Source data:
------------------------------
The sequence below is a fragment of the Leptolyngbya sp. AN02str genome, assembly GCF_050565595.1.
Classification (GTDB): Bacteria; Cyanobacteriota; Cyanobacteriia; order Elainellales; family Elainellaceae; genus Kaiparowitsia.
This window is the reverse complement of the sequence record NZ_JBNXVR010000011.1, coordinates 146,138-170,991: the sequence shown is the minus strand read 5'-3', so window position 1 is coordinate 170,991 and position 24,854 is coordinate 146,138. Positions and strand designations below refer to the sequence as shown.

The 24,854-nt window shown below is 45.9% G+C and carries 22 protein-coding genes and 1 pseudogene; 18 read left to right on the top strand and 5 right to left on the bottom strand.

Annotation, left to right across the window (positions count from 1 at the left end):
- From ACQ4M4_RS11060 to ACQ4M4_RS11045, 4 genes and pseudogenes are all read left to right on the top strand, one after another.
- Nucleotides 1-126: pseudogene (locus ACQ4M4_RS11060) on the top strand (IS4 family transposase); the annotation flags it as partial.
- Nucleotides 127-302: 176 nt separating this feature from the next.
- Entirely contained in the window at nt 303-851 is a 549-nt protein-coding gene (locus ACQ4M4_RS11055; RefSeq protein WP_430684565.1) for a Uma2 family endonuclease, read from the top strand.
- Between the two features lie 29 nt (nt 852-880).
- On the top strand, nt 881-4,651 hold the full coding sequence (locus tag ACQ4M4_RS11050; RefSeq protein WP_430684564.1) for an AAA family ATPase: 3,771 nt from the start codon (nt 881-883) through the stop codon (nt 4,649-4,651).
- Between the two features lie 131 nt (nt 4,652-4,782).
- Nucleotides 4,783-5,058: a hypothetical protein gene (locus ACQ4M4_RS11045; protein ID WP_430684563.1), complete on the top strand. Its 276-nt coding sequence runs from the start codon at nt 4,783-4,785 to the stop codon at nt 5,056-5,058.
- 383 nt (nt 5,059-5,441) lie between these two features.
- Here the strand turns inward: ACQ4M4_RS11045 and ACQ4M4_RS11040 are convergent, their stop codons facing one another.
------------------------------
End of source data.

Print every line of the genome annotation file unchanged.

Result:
The sequence below is a fragment of the Leptolyngbya sp. AN02str genome, assembly GCF_050565595.1.
Classification (GTDB): Bacteria; Cyanobacteriota; Cyanobacteriia; order Elainellales; family Elainellaceae; genus Kaiparowitsia.
This window is the reverse complement of the sequence record NZ_JBNXVR010000011.1, coordinates 146,138-170,991: the sequence shown is the minus strand read 5'-3', so window position 1 is coordinate 170,991 and position 24,854 is coordinate 146,138. Positions and strand designations below refer to the sequence as shown.

The 24,854-nt window shown below is 45.9% G+C and carries 22 protein-coding genes and 1 pseudogene; 18 read left to right on the top strand and 5 right to left on the bottom strand.

Annotation, left to right across the window (positions count from 1 at the left end):
- From ACQ4M4_RS11060 to ACQ4M4_RS11045, 4 genes and pseudogenes are all read left to right on the top strand, one after another.
- Nucleotides 1-126: pseudogene (locus ACQ4M4_RS11060) on the top strand (IS4 family transposase); the annotation flags it as partial.
- Nucleotides 127-302: 176 nt separating this feature from the next.
- Entirely contained in the window at nt 303-851 is a 549-nt protein-coding gene (locus ACQ4M4_RS11055; RefSeq protein WP_430684565.1) for a Uma2 family endonuclease, read from the top strand.
- Between the two features lie 29 nt (nt 852-880).
- On the top strand, nt 881-4,651 hold the full coding sequence (locus tag ACQ4M4_RS11050; RefSeq protein WP_430684564.1) for an AAA family ATPase: 3,771 nt from the start codon (nt 881-883) through the stop codon (nt 4,649-4,651).
- Between the two features lie 131 nt (nt 4,652-4,782).
- Nucleotides 4,783-5,058: a hypothetical protein gene (locus ACQ4M4_RS11045; protein ID WP_430684563.1), complete on the top strand. Its 276-nt coding sequence runs from the start codon at nt 4,783-4,785 to the stop codon at nt 5,056-5,058.
- 383 nt (nt 5,059-5,441) lie between these two features.
- Here the strand turns inward: ACQ4M4_RS11045 and ACQ4M4_RS11040 are convergent, their stop codons facing one another.